It’s important to keep in mind that these fonts should be easily legible – after all, you’re trying to sell food and communicate with consumers. It’s also important to not use too many different fonts, so that people have a good understanding of what lettering to associate with your brand.
It may seem trivial, but even the color of your branded content should reflect the tone of your restaurant. Bold colors like red and yellow will grab consumer’s attention, while colors like blue and purple are associated with calmness. There’s a reason why many fast food chains use these attention grabbing colors. Choose colors that best represent your brand, and if done successfully your branding ideas will start reeling in customers.
All of these visual elements play into the theme of your restaurant. In order to communicate your branding ideas with others and establish yourself, it can help to create a style guide.
A style guide is a document that contains all of the elements that go into what makes up your brand. This includes fonts, colors, logos, merchandise, and any other visual elements you want to remain consistent throughout your restaurant brand. Interior design in your restaurant and decor may play into this as well.
Mood boarding can also help organize and communicate the aesthetic of your brand. A mood board is a collection of pictures that suit your brand’s theme. Different from a style guide where you communicate what makes up your brand, a mood board is a collage of elements that are styled similarly to your brand, and are used to draw inspiration for how you want to run your business.
It’s estimated that the average person sees thousands of advertisements daily. That being said, if your ads don’t stick out, it will get lost in a sea of advertising we all see on a daily basis. As mentioned before, your brand’s value system will help your core customers create a sense of community. This can be done in other ways as well.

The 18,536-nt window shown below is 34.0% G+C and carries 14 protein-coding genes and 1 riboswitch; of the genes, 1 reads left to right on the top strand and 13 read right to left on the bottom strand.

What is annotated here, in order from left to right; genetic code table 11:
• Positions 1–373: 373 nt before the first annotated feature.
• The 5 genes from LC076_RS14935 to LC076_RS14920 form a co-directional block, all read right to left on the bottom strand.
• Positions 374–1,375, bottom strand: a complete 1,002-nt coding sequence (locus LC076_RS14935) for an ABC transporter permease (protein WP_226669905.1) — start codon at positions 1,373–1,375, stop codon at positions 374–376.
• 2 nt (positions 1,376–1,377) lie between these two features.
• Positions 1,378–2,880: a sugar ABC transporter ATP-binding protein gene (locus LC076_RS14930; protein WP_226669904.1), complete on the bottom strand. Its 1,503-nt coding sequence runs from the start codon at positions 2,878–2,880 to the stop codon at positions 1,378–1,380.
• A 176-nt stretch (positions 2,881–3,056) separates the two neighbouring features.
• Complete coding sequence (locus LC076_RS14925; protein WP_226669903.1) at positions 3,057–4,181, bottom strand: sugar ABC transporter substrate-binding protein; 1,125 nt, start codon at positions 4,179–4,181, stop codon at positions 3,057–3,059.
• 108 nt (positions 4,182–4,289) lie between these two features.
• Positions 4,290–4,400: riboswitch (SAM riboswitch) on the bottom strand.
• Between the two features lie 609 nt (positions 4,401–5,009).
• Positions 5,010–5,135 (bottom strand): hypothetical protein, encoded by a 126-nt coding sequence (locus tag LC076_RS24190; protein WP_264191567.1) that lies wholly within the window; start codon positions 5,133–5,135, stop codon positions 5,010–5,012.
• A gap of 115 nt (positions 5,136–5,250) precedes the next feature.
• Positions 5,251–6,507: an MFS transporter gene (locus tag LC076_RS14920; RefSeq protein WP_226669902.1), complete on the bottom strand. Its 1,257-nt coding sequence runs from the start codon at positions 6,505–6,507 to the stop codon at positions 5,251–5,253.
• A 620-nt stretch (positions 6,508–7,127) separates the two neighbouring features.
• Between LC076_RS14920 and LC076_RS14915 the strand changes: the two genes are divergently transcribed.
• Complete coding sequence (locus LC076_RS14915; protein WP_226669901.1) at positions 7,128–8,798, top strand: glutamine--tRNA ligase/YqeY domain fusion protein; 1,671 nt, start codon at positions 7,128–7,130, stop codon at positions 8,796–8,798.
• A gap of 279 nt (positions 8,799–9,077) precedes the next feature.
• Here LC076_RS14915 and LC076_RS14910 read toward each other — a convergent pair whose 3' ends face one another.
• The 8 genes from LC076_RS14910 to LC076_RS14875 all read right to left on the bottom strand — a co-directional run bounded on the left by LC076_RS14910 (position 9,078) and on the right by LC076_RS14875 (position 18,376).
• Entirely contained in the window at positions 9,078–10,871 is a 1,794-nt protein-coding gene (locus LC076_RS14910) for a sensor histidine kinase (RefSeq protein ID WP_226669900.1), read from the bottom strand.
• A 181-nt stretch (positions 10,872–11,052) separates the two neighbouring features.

Interacting with customers on social media can go a long way to accomplish this. When someone posts something about your restaurant online, whether positive or negative, do your best to engage with them.
Most people would think your business is too busy or rich to reply to their tweet or blog post. This way interacting with them can have a lasting impression on not only the user, but to anyone who views their post. Even if they post something negative, trying to resolve issues on a public forum will have lasting impressions on everyone involved.
Examples of Successful Restaurant Branding
It can help to draw restaurant branding inspiration from the many popular brands that have successfully established themselves in the market. These are some examples of businesses that have used the elements of strong branding in order to expand their audiences.
Honeygrow is a chain restaurant with a focus on health food. They play to their strengths with options that are vegetarian, vegan, and gluten free. They pride themselves on a healthy options that don’t break the bank.
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Their visual theme is kept consistent and trendy, and it appeals to their target audience of health conscious young people.
Sonic is a fast food brand that does it a little different. What makes them unique isn’t the food they serve, but the presentation of their restaurant. You can either go through the drive through like any other fast food chain, or choose to dine in the parking lot. When you choose the latter, you’re met at your car window by their roller skating staff members who serve you your food.
While Sonic thrives off of selling simple fast food, the novelty of their service is something you can’t receive elsewhere.
More well known brands such as Wendy’s use their social media presence to entertain their followers. By taking a different approach than other brands with a less serious tone, they’ve amassed a lot of attention and followers on Twitter.
That’s what we call a glow up. https://t.co/v6nWf7exyH
— Wendy’s (@Wendys) January 14, 2020
This can be risky with a smaller business, but might be worth trying depending on the tone of your brand.
Your restaurant brand defines your business. Stay consistent in branding to develop a following of loyal customers and share your values through branding! For help with a restaurant marketing plan, from branding to leads and more, contact Restaurant Clicks!